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This article highlights results from the Right Question Project–Mental Health (RQP-MH), an intervention designed to teach skills in question formulation and to increase patients’ participation in decisions about mental health treatment. Of participants in the RQP-MH intervention, 83% were from a Latino background, and 75% of the interviews were conducted in Spanish. The authors present the steps participants undertook in the process of becoming “activated” to formulate effective questions and develop decision-making skills in relation to their care. Findings suggest that patient activation and empowerment are interdependent because many of the skills (i.e., question formulation, direct patient–provider communication) required to become an “activated patient” are essential to achieve empowerment. Also, findings suggest that cultural and contextual factors can influence the experience of Latinos regarding participation in health care interactions. The authors provide recommendations for continued research on the patient activation process and further application of this strategy in the mental health field, especially with Latinos.
Patient participation in treatment decisions is an important component of health care that has been related to higher levels of patient satisfaction, adherence to treatment (Hall, Roter, & Katz, 1988; Ley, 1988), and improved health outcomes specifically related to chronic conditions such as asthma, diabetes, and hypertension (Greenfield, Kaplan, Ware, Yano, & Frank, 1988; Kaplan, Greenfield, & Ware, 1989; Rost, Flavin, Cole, & McGill, 1991). Patient’s level of participation in treatment decisions is influenced by intrapersonal (e.g., patient characteristics such as race and education), interpersonal (e.g., communication style between provider and patient), and contextual factors, such as clinical setting (Kaplan, Gandek, Greenfield, Rogers, & Ware, 1995; Street, Gordon, Ward, Krupat, & Kravitz, 2005). According to these authors, a patient’s confidence and communication style are among the most fundamental of the intrapersonal factors. At the interpersonal level, the provider plays an important role modulating the extent to which a patient “actively” participates in health care decisions. For example, the level to which a patient participates in treatment decisions is usually a byproduct of a relational style encouraged by the provider that welcomes questions from a patient or elicits the patient’s opinions or narratives related to the condition under scrutiny. Contextual factors such as the longevity of the patient–provider relationship and time constraints during a medical encounter may also affect the extent to which a patient plays a more or less active role during a medical encounter.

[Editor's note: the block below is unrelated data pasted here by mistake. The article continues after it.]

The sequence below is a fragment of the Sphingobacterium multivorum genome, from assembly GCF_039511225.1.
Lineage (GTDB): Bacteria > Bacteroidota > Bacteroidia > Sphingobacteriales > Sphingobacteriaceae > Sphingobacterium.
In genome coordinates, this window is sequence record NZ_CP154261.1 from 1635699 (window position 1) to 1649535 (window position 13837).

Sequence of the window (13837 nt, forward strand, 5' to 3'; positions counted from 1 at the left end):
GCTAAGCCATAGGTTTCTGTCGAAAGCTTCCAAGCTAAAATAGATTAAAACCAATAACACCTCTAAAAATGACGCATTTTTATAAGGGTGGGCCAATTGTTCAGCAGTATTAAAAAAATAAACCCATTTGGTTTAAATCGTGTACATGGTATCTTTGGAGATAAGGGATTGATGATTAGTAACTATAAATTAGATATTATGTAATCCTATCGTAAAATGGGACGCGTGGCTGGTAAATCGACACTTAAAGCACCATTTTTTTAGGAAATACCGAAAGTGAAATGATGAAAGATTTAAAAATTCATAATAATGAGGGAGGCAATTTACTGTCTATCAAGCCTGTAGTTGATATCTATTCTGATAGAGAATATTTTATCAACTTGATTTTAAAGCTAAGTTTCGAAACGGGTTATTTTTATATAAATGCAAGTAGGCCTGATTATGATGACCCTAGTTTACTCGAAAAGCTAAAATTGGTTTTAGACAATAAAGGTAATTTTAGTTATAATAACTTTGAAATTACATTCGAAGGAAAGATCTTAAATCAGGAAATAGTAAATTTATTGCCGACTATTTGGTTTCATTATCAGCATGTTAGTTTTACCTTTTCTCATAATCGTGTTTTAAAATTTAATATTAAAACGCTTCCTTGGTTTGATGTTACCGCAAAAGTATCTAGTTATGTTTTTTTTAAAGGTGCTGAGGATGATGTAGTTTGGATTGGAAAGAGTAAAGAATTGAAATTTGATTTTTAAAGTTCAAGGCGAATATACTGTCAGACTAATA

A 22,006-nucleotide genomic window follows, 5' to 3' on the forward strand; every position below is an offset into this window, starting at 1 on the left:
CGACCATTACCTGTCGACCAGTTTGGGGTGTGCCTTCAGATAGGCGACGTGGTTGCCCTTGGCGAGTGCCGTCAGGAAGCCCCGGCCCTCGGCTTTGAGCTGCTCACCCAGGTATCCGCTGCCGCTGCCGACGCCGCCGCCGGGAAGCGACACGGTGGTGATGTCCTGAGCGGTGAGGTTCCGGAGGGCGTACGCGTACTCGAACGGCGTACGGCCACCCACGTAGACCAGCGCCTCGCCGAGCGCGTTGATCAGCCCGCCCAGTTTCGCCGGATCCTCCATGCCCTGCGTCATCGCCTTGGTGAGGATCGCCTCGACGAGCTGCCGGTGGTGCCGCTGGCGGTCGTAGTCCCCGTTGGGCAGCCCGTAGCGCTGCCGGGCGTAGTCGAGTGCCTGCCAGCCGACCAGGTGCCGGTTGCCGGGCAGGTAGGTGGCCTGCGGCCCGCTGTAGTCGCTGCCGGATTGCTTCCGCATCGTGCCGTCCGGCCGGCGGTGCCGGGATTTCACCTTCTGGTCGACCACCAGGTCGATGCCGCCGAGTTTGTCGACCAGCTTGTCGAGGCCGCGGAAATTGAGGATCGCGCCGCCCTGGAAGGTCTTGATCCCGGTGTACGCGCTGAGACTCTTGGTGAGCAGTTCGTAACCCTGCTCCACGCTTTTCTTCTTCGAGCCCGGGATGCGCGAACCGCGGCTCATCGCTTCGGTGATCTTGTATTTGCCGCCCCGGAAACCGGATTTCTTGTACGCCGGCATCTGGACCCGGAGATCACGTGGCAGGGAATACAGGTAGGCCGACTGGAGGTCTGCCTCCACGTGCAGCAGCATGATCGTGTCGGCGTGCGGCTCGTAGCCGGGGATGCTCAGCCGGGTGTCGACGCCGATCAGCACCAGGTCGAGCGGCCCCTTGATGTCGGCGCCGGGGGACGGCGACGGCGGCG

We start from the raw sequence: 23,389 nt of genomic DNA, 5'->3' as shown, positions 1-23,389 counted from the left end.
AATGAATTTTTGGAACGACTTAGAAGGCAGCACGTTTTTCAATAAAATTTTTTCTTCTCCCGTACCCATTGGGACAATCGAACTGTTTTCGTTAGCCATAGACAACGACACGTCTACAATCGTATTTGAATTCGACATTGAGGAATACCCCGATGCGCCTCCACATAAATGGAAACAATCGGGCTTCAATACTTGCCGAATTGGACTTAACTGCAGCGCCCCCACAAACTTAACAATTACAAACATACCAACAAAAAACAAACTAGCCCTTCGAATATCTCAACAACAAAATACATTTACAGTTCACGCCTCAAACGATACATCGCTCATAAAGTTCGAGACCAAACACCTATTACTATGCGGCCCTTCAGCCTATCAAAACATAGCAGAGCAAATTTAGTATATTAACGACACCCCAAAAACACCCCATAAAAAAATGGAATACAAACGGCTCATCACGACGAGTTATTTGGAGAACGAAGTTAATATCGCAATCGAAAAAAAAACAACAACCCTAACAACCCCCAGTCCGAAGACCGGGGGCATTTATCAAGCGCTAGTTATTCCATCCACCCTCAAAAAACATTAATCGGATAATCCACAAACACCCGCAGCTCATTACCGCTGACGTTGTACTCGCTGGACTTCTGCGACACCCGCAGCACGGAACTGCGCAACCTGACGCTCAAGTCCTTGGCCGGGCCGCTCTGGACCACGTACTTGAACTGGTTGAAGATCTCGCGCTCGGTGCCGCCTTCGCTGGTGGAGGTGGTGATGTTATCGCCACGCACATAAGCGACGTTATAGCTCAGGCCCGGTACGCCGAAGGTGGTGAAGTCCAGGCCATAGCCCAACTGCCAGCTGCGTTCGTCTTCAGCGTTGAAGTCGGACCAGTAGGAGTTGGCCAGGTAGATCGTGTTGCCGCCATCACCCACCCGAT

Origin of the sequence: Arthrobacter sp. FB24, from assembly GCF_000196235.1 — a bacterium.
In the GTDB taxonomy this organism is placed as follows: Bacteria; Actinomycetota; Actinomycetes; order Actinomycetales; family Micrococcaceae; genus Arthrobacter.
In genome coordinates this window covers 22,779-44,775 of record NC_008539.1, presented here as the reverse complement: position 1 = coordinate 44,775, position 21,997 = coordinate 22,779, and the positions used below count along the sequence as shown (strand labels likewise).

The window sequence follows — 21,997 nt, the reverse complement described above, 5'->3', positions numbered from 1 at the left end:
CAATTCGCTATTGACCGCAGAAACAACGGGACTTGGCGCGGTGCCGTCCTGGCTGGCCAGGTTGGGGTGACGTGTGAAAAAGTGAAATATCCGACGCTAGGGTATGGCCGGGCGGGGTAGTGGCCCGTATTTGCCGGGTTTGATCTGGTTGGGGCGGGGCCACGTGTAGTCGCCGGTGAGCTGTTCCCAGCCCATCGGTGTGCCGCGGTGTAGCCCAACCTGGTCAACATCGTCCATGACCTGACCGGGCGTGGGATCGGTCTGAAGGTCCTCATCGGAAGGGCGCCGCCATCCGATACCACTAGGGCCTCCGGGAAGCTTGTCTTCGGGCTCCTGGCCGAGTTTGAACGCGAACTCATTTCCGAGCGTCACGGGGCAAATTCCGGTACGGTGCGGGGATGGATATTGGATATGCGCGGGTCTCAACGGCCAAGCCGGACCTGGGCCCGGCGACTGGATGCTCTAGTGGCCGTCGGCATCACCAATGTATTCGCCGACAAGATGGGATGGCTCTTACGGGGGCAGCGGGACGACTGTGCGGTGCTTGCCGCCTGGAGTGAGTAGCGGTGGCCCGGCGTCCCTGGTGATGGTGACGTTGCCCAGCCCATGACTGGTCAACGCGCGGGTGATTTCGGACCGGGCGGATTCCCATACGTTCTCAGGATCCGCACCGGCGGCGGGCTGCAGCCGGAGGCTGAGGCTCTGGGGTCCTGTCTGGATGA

Although the extent to which patients participate in health care decisions is influenced by multiple factors (e.g., patient’s confidence, provider’s role, time constraints, clinical setting, etc.), there are specific skills that patients need to develop to be able to make informed decisions along with their providers. Two of the most basic skills are question formulation and decision making. Through these two skills, patients can ask and assess information needed to make an informed decision and thus “take charge” of their health and their interactions with health care providers. Although these skills seem very simple at face value, many patients either lack these skills or are unable to effectively implement them.